Multidrug-Resistant and Clinically Relevant Gram-Negative Bacteria Are Present in German Surface Waters

Show simple item record Falgenhauer, Linda Schwengers, Oliver Schmiedel, Judith Baars, Christian Lambrecht, Oda Hess, Stefanie Berendonk, Thomas U. Falgenhauer, Jane Chakraborty, Trinad Imirzalioglu, Can 2020-02-10T16:26:05Z 2020-02-10T16:26:05Z 2019-11-29
dc.identifier.citation Falgenhauer , L , Schwengers , O , Schmiedel , J , Baars , C , Lambrecht , O , Hess , S , Berendonk , T U , Falgenhauer , J , Chakraborty , T & Imirzalioglu , C 2019 , ' Multidrug-Resistant and Clinically Relevant Gram-Negative Bacteria Are Present in German Surface Waters ' , Frontiers in Microbiology , vol. 10 , 2779 .
dc.identifier.other PURE: 131802666
dc.identifier.other PURE UUID: a693b531-f4c5-4c14-80d1-20d2cdf1b570
dc.identifier.other WOS: 000502808100001
dc.description.abstract Water is considered to play a role in the dissemination of antibiotic-resistant Gram-negative bacteria including those encoding Extended-spectrum beta-lactamases (ESBL) and carbapenemases. To investigate the role of water for their spread in more detail, we characterized ESBL/Carbapenemase-producing bacteria from surface water and sediment samples using phenotypic and genotypic approaches. ESBL/Carbapenemase-producing isolates were obtained from water/sediment samples. Species and antibiotic resistance were determined. A subset of these isolates (n = 33) was whole-genome-sequenced and analyzed for the presence of antibiotic resistance genes and virulence determinants. Their relatedness to isolates associated with human infections was investigated using multilocus sequence type and cgMLST-based analysis. Eighty-nine percent of the isolates comprised of clinically relevant species. Fifty-eight percent exhibited a multidrug-resistance phenotype. Two isolates harbored the mobile colistin resistance gene mcr-1. One carbapenemase-producing isolate identified as Enterobacter kobei harbored bla(VIM-)(1). Two Escherichia coli isolates had sequence types (ST) associated with human infections (ST131 and ST1485) and a Klebsiella pneumoniae isolate was classified as hypervirulent. A multidrug-resistant (MDR) Pseudomonas aeruginosa isolate encoding known virulence genes associated with severe lung infections in cystic fibrosis patients was also detected. The presence of MDR and clinically relevant isolates in recreational and surface water underlines the role of aquatic environments as both reservoirs and hot spots for MDR bacteria. Future assessment of water quality should include the examination of the multidrug resistance of clinically relevant bacterial species and thus provide an important link regarding the spread of MDR bacteria in a One Health context. en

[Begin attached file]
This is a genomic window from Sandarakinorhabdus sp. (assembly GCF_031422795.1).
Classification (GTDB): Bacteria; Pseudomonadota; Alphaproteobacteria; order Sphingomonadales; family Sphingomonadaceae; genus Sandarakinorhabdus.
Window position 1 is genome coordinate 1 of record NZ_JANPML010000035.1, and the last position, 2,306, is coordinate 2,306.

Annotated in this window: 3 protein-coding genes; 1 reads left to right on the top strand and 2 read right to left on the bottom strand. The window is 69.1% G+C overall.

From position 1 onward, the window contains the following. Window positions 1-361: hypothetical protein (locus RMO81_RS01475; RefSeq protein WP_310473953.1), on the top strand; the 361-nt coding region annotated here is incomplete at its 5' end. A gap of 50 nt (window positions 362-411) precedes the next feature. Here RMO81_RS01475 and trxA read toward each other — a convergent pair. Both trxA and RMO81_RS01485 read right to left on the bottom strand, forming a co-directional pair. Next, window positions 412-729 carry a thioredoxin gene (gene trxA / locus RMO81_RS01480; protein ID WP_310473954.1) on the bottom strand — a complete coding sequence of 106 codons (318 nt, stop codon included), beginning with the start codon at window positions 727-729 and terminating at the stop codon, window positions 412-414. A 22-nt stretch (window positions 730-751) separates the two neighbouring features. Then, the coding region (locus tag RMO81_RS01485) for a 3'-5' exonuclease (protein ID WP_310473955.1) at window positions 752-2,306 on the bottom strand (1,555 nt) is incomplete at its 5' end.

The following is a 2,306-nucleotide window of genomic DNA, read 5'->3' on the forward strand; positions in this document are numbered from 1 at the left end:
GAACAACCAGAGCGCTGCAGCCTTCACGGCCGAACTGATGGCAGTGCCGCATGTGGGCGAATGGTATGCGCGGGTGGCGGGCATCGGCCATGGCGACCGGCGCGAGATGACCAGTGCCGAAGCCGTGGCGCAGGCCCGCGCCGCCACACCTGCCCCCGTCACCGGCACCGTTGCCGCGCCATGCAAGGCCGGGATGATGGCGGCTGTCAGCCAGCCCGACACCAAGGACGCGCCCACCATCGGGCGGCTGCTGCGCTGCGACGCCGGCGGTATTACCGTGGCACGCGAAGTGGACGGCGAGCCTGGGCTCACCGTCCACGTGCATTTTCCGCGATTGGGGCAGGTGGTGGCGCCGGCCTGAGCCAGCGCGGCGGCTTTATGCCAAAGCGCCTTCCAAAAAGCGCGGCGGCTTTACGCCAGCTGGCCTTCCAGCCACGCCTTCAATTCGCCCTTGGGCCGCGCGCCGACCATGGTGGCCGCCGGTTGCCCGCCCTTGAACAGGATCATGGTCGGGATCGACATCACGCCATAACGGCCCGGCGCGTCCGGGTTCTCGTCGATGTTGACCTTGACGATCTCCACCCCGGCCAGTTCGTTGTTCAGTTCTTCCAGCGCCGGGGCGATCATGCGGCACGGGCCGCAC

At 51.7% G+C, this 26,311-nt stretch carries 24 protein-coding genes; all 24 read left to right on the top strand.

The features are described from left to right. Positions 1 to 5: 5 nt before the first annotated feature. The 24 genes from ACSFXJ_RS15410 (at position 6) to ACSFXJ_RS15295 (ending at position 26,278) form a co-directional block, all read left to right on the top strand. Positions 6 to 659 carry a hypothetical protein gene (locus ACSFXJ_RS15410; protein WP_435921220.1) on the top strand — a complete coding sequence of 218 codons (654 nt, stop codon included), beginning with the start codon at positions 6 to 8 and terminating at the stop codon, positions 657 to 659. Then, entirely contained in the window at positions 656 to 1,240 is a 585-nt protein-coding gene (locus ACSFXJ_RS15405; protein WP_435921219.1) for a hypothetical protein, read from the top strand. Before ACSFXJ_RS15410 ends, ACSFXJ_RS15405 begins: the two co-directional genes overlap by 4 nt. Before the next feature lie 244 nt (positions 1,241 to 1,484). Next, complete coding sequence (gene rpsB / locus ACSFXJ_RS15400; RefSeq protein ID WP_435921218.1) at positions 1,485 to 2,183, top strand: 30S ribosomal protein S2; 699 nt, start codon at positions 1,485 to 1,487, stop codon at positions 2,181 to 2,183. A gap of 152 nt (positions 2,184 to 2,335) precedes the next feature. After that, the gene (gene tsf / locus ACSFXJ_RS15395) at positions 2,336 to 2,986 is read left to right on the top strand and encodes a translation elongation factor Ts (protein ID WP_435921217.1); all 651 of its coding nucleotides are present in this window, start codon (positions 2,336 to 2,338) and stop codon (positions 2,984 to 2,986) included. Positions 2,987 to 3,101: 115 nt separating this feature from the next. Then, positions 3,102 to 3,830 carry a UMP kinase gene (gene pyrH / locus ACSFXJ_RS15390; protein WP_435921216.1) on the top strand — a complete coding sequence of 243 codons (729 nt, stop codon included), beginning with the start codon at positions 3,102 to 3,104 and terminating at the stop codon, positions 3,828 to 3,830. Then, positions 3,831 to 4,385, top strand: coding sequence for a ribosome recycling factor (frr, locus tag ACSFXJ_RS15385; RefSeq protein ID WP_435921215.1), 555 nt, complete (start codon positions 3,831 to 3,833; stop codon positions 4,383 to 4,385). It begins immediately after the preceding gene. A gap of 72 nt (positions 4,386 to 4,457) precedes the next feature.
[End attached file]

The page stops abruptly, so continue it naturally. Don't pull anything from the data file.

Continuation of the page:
dc.format.extent 11
dc.language.iso eng
dc.relation.ispartof Frontiers in Microbiology
dc.rights cc_by
dc.rights.uri info:eu-repo/semantics/openAccess
dc.subject ESBL
dc.subject surface water
dc.subject WGS (whole genome sequencing)
dc.subject MCR-1
dc.subject clinical isolate
dc.subject ANIMALS
dc.subject ENVIRONMENT
dc.subject VIRULENCE
dc.subject SAMPLES
dc.subject 1183 Plant biology, microbiology, virology
dc.title Multidrug-Resistant and Clinically Relevant Gram-Negative Bacteria Are Present in German Surface Waters en
dc.type Article
dc.contributor.organization Department of Microbiology
dc.description.reviewstatus Peer reviewed
dc.relation.issn 1664-302X
dc.rights.accesslevel openAccess
dc.type.version publishedVersion

Files in this item

Total number of downloads: Loading...

Files Size Format View
fmicb_10_02779.pdf 2.560Mb PDF View/Open

This item appears in the following Collection(s)

Show simple item record